Chuck is an architect and furniture designer and Jessica is a painter, so their shed was built out of necessity to provide additional workspace behind their home. Built from the ground up and using many salvaged materials, the shed keeps in line with their philosophy on environmental responsibility. And given Chuck's occupation, it's no surprise their shed won the International Shed of the Year award for 2009.
Built by Chuck himself, the shed's 196 square feet size was dictated by their zoning laws. If they kept the size under 200 square feet, they wouldn't be required to pull permits, which meant a lot less red tape and hassle. And fortunately for Chuck, he was blessed with lots of help from his neighbors and architect friends — if only we were all that lucky!
Some of my favorite elements of the shed are in the details. He often made due with what he had on hand or what materials he could locate; the result was a lesson in creative reuse! The front door was constructed with plumbing pipes, cedar that will weather as it ages, and a contractors lock. Chuck carved out a narrow section in the concrete base and inserted an aluminum channel to help rainwater drain away from the shed. And the joists from the roof were accentuated with nylon webbing. Without a doubt, the plastic light box located on the front of the shed is a hidden gem. The bump-out lends extra space for a closet on the inside, and the plastic at the top allows for a "beacon of light" to shine to the road.
Apartment Therapy Survey:
My/Our style: Environmentally Responsive Design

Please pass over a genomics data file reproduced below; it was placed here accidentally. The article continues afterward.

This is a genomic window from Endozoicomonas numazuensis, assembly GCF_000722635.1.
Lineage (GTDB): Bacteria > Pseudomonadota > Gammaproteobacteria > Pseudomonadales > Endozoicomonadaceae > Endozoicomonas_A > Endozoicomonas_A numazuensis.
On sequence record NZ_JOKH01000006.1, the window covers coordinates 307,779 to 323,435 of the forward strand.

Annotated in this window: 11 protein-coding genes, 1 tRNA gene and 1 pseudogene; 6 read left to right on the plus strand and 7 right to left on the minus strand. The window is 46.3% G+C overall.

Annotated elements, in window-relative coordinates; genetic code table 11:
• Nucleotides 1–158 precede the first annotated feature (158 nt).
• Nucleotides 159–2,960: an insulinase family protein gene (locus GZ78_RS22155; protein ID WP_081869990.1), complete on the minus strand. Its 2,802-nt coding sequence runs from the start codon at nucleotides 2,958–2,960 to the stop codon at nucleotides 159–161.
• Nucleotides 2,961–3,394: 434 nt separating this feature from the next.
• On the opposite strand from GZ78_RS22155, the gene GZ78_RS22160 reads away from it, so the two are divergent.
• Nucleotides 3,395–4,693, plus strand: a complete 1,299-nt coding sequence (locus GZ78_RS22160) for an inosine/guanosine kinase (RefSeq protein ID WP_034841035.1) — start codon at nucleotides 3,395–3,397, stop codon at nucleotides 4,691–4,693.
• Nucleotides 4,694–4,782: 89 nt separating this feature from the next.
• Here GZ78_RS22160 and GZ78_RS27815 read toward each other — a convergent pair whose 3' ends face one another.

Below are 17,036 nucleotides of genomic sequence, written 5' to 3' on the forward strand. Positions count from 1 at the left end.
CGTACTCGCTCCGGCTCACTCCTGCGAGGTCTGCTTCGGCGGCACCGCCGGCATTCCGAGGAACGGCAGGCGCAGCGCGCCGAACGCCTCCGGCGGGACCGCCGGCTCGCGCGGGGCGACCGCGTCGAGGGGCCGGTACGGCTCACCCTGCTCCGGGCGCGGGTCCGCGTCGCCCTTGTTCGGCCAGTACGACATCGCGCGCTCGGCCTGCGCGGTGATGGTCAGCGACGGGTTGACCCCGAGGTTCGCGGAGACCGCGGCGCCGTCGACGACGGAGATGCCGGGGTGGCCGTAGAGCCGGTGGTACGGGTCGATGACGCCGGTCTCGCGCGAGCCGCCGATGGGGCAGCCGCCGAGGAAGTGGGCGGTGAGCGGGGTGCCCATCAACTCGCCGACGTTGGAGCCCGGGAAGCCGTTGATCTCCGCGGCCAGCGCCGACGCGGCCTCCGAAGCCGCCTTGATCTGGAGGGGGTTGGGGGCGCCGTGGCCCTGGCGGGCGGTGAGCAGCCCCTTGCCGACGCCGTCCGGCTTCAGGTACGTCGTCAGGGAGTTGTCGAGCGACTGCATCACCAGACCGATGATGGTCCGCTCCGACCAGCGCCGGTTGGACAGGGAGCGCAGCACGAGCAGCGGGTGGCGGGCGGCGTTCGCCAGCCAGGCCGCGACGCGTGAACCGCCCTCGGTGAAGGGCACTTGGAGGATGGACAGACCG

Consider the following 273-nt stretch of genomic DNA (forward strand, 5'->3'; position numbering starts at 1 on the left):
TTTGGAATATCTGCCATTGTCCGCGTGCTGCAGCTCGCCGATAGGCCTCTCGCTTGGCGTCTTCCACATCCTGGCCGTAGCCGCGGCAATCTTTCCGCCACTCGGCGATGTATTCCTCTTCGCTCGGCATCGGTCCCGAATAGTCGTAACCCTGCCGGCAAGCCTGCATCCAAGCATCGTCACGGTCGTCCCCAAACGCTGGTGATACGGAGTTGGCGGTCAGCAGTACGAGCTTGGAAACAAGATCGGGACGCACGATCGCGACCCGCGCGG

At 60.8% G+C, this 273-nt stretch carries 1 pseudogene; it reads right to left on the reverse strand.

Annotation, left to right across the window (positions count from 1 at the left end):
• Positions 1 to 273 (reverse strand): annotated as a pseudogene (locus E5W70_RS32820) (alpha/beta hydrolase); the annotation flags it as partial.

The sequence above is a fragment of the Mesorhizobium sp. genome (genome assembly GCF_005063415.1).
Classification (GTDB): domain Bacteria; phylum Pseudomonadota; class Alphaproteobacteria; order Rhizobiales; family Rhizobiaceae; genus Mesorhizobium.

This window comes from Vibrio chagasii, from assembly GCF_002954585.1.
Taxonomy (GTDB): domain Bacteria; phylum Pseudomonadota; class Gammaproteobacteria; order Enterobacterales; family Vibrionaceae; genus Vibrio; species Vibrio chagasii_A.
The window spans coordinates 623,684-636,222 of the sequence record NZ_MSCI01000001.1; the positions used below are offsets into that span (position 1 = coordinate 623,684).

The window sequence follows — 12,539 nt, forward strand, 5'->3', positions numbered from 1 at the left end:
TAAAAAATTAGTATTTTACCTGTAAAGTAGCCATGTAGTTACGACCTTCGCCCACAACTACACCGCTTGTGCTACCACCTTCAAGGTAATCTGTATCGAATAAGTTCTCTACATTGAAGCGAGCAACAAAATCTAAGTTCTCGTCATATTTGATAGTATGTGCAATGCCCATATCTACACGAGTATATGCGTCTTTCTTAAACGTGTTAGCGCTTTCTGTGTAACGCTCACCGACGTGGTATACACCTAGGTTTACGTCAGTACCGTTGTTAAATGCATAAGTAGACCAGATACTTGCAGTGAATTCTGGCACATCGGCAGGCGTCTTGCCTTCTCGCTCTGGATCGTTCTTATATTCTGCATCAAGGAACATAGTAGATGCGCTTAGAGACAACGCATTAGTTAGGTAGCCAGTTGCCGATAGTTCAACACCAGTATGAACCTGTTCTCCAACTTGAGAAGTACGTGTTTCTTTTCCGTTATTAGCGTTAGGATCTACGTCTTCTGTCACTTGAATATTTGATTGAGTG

Inspiration: I am inspired by so much international architecture, but I admire American contributions from Marlon Blackwell, Wes Jones, and the late Samuel Mockbee.
Favorite Element: I like where the 16' horizontal window intersects the change in the horizontal pine siding and the vertical white corrugated plastic siding.
Biggest Challenge: Finding and utilizing rare and oddly dimensioned used building materials.
What Friends Say: All the adjacent neighbors helped build it, so they are happy with the result. My friends are mostly architects so they are my worst critics.
Biggest Embarrassment: Missing a stud while hanging the exterior sheathing and almost shooting my friend with the nail gun during construction.
Proudest DIY: It's got to be the 100% custom 16' long horizontal window with frosted shelving glass from the used section at IKEA.
Biggest Indulgence: Proportionally in price, I am reluctant to say that the rain barrel cost the most.
Best advice: When you get the design done, throw it away and try to redraw it from memory.
Dream source: I wish I could have gotten my hands on some insulated metal panel siding.
Inspiration: Creativity found in mistakes.
Resources: Local lumber yards, labor and reclaimed building material shops. I purchased the rain barrel from Green Source in D.C., Community Forklift for some of the wood and glass, and IKEA was a great source for finding affordable DIY materials (I had a hard time finding reasonably priced frosted glass, so I bought frosted glass shelves from IKEA. The "as is" section is also a great place to search for materials).
Thanks, Chuck and Jessica!
(Images: Kimberly Watson)